A raid parse on World of Logs opens up through the dropdown menus at the top under the WoL logo. Your guild name links back to your guild's calendar of logs, and the timestamp with the date (in European format with the day first, not the month!) will lead back to the main page of this particular parse. After that, there are the dropdown menu links, which will change their names based on which page you're on.
The "Dashboard" will rename to the basic idea of what you're looking at. It has its own menu of items, or it will say "Details for (toon)" if you are looking at a specific player. The next dropdown menu is a list of all the combat categories, whether attempt, kill, or trash. The next will show you players, and finally there are various creatures or mobs.
My first stop after looking at the ranking info is the Analyze graphs. You can get to this page by browsing the "Dashboard" dropdown to "Analyze." You can navigate right from Analyze in that same dropdown to a specific graph, or you can expand one of the collapsible sidebars on the page that appears (by default: Damage Done). The Analyze page will let you sort the damage or healing throughout the fight by sources or targets or even by spells, which is why I prefer it to the straight damage or healing graphs. During busy times (typical raid times), World of Logs might not have the graphs up for you, depending on your premium account status.
Analyze: Damage Done
I eyeball myself against the other warlock in the raid. While my damage won't be as high as his will, I want to see if we peak either at the same times (major cooldowns or major target switches) or if we peak at approximate intervals, which would mean that we're using our abilities as necessary or on cooldown, but differences in certain buffs or set bonuses might mean we peak at different times.
The side bar has different expandable options to tweak. The main options for caster DPS like warlocks are Damage Done and Damage Taken. Clicking the radio buttons for source, target, or spell determines the list or legend of lines on the graph. One of the dropdowns will be greyed out (depending on which button you've picked) and the other will have all the options.
For example, let's choose "by source" and then select Durumu the Forgotten under Boss in the Target dropdown. When we press the Go button, the list and graph resort themselves. I checked off everyone but myself and the other warlock. I kept open the entry page on another tab, so I have the all-damage graph on one tab and the Durumu-only graph on another tab. I perform a little optical trick by quickly flipping between two tabs, and I notice that the other warlock has a few peaks in damage change, while I only have a tiny change in one peak.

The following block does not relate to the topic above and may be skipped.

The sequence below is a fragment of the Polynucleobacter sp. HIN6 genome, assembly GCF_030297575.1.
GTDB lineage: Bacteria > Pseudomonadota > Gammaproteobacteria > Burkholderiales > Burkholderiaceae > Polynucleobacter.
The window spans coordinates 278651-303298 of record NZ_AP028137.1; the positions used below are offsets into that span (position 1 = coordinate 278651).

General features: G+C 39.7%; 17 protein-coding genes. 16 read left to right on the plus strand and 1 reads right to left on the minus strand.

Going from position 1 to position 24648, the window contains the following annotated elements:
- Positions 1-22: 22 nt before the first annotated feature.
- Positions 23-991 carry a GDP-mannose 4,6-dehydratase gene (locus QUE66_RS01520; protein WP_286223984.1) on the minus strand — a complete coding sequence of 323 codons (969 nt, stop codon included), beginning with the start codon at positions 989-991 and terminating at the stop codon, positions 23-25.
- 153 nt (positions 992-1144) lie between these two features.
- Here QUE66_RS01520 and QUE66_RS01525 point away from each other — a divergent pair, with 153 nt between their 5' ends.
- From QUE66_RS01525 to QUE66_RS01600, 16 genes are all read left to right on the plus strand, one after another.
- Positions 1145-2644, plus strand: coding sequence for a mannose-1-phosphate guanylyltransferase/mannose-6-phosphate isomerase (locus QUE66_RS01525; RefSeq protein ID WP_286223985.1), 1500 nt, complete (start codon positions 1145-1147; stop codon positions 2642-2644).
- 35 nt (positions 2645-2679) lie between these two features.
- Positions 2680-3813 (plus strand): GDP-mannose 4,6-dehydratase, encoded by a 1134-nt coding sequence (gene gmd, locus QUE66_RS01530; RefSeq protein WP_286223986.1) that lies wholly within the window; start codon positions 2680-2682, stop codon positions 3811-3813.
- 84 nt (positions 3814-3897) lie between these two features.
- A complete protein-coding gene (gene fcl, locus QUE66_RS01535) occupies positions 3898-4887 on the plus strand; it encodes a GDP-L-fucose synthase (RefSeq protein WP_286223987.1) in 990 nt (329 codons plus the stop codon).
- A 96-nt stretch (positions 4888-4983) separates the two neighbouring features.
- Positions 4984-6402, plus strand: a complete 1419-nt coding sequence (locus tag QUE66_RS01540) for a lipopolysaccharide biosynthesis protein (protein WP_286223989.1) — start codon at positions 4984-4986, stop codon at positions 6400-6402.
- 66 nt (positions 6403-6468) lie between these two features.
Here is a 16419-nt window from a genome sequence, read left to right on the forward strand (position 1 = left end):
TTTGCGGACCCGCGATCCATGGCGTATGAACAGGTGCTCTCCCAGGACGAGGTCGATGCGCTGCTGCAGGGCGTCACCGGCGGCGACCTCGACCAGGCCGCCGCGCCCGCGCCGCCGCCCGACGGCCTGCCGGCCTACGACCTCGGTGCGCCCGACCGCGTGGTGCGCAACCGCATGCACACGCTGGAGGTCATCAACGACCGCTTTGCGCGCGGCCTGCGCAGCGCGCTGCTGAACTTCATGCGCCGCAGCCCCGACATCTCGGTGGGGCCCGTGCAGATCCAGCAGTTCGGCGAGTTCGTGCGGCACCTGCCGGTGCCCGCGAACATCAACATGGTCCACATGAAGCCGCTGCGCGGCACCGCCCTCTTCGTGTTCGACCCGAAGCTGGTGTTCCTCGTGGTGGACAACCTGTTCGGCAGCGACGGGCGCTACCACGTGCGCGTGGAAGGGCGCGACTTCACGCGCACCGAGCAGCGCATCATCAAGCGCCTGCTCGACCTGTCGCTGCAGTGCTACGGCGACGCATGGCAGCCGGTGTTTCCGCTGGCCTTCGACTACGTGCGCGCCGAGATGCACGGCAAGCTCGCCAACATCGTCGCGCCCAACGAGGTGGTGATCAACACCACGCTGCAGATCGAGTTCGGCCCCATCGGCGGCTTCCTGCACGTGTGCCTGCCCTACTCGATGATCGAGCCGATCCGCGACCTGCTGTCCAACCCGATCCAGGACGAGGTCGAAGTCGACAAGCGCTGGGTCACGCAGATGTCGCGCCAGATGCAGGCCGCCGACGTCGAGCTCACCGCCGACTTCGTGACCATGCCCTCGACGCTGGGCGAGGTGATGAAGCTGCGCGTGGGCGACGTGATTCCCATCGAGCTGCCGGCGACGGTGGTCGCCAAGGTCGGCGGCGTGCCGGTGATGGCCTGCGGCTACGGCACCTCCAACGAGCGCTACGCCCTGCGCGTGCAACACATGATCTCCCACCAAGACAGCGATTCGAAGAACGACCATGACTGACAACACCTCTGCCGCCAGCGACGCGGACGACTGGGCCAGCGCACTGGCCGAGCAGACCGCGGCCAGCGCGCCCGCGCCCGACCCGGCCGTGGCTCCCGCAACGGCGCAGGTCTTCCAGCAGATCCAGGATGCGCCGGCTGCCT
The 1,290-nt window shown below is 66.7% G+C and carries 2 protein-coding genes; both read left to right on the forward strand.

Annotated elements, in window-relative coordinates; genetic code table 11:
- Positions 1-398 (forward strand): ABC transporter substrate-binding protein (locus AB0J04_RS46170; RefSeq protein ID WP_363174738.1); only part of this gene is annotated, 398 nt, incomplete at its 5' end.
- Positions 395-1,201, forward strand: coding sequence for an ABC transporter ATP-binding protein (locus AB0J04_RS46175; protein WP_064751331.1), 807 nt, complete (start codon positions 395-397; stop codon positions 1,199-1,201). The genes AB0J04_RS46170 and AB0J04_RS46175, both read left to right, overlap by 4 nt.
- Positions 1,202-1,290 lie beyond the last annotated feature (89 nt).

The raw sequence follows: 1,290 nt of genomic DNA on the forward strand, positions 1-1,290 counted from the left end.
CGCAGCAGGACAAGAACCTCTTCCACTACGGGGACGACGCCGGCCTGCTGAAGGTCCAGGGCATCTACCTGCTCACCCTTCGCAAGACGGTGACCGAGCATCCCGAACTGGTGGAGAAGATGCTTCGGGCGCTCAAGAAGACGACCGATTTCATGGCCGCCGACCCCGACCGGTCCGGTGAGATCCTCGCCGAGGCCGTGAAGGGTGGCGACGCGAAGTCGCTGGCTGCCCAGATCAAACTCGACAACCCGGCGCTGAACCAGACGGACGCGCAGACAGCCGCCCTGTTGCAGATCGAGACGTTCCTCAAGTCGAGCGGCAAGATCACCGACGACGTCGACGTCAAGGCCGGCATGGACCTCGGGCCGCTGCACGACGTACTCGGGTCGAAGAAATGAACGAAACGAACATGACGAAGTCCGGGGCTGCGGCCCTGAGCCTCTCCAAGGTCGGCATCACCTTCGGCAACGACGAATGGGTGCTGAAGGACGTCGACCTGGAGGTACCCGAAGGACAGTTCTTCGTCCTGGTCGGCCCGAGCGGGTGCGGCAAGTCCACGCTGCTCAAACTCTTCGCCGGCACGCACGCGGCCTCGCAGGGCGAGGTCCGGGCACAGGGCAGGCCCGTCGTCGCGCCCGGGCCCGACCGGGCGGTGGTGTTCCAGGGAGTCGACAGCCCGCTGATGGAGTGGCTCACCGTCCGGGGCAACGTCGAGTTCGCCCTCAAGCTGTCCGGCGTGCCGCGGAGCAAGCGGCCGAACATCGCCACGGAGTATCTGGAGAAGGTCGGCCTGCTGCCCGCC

My first guess is that I wasn't hitting a target the other warlock was hitting, and since this is Durumu, I likely forgot to DPS the Crimson Fog at some point. I know from past attempts and kills that I often forget to DPS the Fog, whether because I'm out of range initially or because our cadre of melee completely wtfpwn it before I can really care enough to channel my filler on the Fog or because I am too focused on driving the red beam around the platform.
To check, I change the options in the Damage Done sidebar. I keep the sorting by source, because I want to compare the damage peaks of the other warlock and myself, but I change the Target dropdown from Durumu (under Boss) to Crimson Fog (under Creatures). After I check off the default top three that WoL always checks and I check on both warlocks, I see I was correct. The other warlock has five peaks (five Crimson Fogs) and I only have one. Bad Ponerya!
So now I know that paying attention to the Crimson Fogs is a point I needed to work on.
Warlocks will usually find the most use with the Damage Done graph, particularly to figure out which targets are correctly being damaged. The other somewhat useful graph for a warlock is the Damage Taken analysis, where you can select a Source of Damage -- Rockfall, for instance, on Tortos, or Acid Rain on Megaera -- and see the spikes on players' damage taken from that particular voidzone or ability. Player details
The other general damage done area of World of Logs that is useful for an inquiring DPS is the detail on a specific player for a specific fight. To get there, find the Players dropdown at the top, navigate to the class of player and then then player name.